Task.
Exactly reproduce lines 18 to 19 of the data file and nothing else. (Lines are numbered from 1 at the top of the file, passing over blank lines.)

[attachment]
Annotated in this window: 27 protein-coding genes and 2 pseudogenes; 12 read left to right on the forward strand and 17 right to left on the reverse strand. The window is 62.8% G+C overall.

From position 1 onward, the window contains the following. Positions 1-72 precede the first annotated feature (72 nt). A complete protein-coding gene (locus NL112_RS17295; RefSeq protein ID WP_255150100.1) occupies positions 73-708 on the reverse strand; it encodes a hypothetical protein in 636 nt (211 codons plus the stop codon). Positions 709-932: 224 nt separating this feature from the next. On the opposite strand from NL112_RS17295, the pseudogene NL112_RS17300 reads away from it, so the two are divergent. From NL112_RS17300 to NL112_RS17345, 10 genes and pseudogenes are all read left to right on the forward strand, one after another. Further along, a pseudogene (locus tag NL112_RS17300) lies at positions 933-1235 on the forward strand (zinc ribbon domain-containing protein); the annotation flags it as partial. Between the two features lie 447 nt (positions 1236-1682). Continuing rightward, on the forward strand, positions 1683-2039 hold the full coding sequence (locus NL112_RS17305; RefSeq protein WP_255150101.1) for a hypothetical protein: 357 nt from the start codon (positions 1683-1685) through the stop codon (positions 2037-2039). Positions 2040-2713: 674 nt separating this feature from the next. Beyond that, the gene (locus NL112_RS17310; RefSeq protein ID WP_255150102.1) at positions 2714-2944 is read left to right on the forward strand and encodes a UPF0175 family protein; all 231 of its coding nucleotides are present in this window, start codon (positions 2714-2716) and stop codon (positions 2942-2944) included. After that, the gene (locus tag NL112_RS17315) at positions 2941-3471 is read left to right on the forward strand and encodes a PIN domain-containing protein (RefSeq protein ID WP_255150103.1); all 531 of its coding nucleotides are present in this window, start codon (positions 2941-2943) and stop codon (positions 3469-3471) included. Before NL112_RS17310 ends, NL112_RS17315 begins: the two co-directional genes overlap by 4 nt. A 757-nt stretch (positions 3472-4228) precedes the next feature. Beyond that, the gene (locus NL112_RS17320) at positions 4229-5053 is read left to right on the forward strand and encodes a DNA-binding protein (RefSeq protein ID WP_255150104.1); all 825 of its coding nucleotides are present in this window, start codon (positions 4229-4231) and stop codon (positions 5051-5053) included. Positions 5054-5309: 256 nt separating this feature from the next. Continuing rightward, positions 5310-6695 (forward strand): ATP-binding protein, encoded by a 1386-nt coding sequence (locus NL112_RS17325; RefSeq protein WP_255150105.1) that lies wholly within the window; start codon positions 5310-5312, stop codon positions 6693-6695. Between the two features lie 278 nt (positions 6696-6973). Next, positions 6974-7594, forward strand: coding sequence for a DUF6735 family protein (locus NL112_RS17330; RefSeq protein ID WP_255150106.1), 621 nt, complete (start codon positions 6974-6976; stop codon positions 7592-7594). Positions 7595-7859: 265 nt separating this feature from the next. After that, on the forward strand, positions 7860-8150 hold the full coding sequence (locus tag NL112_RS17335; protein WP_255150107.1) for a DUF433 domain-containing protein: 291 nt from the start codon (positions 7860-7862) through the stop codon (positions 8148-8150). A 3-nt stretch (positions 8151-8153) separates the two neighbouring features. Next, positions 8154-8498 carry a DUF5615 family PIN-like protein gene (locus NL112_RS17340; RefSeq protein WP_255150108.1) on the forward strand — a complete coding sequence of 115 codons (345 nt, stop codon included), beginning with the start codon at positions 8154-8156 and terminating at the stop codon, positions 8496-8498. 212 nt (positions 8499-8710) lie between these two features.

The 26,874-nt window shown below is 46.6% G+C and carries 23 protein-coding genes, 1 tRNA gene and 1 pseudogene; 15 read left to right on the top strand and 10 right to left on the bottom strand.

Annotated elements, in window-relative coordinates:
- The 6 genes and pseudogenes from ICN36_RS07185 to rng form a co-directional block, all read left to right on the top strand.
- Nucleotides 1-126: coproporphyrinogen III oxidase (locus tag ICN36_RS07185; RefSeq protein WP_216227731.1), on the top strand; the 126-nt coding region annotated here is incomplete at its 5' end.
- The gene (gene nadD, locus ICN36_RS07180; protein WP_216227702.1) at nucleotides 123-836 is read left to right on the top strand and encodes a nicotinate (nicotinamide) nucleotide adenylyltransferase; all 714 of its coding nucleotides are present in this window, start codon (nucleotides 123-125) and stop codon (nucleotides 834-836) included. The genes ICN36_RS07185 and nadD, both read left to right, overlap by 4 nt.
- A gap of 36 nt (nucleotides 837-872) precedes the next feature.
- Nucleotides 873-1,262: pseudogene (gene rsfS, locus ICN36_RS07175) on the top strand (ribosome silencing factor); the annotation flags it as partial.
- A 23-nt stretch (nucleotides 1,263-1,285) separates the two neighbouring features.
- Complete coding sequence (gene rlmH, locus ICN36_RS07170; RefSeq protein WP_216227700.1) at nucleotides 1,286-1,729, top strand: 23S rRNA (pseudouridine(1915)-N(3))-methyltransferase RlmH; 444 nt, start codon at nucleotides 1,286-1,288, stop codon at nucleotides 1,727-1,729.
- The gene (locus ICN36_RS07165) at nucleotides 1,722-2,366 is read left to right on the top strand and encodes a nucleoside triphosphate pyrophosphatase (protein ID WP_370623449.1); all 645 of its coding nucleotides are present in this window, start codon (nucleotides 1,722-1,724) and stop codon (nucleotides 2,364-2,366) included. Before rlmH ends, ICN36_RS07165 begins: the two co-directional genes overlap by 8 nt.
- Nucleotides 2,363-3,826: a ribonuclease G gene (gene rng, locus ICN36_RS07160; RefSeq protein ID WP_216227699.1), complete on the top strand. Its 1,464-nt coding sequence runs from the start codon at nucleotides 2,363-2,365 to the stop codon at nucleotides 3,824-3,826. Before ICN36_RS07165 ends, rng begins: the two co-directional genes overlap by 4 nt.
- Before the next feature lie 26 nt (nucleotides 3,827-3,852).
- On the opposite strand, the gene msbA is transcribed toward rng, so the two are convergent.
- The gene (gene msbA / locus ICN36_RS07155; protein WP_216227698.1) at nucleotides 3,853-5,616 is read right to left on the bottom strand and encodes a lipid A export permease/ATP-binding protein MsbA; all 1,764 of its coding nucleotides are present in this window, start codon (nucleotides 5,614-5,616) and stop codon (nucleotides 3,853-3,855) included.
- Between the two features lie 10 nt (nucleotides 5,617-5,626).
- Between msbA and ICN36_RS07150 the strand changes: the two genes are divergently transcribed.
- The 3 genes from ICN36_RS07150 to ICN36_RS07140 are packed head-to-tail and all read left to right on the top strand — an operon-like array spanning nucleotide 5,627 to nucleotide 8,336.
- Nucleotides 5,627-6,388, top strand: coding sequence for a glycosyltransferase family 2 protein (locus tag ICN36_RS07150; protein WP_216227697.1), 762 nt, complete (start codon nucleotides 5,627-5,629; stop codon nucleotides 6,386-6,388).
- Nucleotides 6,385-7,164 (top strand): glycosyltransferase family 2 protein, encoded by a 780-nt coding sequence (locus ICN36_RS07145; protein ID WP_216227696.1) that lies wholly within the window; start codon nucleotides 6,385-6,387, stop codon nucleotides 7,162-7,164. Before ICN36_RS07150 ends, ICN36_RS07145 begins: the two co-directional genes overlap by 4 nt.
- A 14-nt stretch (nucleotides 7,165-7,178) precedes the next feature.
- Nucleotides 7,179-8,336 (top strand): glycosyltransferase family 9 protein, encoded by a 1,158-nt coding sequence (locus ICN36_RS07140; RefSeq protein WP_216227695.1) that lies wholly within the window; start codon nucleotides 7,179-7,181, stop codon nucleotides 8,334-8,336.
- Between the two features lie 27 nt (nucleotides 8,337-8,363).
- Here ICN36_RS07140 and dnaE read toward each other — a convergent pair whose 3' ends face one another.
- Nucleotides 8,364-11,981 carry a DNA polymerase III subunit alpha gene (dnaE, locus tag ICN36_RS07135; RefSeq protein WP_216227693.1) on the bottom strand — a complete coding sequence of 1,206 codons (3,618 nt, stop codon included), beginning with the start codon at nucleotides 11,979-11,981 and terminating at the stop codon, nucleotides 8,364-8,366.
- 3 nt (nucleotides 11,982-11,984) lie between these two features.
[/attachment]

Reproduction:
- Between msbA and ICN36_RS07150 the strand changes: the two genes are divergently transcribed.
- The 3 genes from ICN36_RS07150 to ICN36_RS07140 are packed head-to-tail and all read left to right on the top strand — an operon-like array spanning nucleotide 5,627 to nucleotide 8,336.